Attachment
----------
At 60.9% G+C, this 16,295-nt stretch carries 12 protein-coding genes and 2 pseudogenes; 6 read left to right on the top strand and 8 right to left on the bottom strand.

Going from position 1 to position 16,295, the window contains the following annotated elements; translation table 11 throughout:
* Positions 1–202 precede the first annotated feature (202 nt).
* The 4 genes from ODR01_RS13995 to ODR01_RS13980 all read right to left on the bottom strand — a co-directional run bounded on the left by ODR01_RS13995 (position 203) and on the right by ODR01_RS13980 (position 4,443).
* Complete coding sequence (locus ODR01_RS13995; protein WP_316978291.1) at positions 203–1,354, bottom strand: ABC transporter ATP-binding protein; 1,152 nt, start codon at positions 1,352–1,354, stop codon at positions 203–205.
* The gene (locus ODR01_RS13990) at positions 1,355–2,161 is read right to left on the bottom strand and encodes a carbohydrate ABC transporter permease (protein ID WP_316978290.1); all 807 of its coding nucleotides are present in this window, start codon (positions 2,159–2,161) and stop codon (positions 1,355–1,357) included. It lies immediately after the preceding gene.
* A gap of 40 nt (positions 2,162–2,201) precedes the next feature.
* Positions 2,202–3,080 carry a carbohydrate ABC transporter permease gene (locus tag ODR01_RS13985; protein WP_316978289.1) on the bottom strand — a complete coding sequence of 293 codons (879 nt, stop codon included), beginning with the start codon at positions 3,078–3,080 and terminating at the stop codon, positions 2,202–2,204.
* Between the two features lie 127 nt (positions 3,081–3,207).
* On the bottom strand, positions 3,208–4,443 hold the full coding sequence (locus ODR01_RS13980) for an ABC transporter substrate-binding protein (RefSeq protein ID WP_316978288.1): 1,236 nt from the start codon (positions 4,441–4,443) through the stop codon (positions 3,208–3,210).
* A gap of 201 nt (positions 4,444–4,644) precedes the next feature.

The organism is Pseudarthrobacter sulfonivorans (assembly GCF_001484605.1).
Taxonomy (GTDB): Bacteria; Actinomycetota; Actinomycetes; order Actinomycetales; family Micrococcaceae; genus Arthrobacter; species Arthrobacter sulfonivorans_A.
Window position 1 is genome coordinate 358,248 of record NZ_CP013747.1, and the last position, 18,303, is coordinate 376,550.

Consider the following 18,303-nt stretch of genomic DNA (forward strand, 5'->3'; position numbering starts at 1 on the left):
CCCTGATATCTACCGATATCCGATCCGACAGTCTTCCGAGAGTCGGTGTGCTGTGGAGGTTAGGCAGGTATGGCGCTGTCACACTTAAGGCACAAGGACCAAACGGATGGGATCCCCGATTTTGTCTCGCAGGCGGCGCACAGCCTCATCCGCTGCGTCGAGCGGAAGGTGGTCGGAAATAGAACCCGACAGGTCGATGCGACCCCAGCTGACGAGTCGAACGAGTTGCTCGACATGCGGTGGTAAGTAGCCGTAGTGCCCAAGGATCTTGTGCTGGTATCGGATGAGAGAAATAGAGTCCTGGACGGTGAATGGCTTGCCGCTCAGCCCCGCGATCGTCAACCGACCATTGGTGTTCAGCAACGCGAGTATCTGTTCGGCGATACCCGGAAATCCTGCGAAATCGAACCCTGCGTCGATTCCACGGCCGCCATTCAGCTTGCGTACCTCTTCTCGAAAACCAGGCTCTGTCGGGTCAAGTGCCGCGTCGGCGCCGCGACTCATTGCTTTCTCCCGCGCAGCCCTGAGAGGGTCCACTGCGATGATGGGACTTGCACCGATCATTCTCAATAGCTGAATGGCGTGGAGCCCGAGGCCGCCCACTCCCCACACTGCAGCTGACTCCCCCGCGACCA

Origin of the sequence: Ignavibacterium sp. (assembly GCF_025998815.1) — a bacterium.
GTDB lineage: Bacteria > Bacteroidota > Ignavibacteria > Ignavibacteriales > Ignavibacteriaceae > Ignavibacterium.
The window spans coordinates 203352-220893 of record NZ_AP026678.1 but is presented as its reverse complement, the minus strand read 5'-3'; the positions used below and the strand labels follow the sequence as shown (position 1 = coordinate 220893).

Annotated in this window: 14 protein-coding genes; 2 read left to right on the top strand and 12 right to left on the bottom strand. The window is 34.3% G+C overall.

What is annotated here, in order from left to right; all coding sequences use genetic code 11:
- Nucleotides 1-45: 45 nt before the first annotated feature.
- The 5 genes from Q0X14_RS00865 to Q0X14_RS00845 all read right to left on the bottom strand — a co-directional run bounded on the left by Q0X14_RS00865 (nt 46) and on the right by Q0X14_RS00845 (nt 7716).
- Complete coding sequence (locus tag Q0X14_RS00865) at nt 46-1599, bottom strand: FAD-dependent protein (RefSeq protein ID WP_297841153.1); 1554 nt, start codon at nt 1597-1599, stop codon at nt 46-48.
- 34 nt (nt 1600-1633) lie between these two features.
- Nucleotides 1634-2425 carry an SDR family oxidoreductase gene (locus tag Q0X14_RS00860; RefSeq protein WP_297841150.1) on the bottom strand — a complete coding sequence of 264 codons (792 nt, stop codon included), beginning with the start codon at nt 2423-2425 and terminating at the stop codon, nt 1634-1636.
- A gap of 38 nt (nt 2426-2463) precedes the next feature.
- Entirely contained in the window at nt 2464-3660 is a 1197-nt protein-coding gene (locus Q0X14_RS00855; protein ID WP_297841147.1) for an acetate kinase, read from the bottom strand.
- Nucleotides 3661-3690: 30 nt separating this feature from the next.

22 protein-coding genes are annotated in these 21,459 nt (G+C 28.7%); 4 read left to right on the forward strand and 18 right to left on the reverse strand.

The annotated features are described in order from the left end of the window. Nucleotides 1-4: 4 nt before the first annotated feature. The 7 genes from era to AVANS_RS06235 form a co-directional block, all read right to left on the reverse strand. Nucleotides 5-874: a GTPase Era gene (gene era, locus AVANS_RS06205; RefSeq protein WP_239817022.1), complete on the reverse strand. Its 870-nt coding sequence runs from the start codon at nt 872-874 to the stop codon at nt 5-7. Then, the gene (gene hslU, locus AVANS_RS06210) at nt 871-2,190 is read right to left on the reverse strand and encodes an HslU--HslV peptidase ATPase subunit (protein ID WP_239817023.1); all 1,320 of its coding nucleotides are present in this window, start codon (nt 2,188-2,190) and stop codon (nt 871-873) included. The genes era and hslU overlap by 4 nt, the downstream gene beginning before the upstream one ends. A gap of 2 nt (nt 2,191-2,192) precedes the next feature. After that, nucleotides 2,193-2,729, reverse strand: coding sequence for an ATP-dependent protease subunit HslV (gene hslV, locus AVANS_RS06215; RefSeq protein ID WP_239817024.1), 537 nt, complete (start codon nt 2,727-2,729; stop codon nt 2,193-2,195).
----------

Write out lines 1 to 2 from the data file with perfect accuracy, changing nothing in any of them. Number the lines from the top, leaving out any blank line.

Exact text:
At 60.9% G+C, this 16,295-nt stretch carries 12 protein-coding genes and 2 pseudogenes; 6 read left to right on the top strand and 8 right to left on the bottom strand.

Going from position 1 to position 16,295, the window contains the following annotated elements; translation table 11 throughout: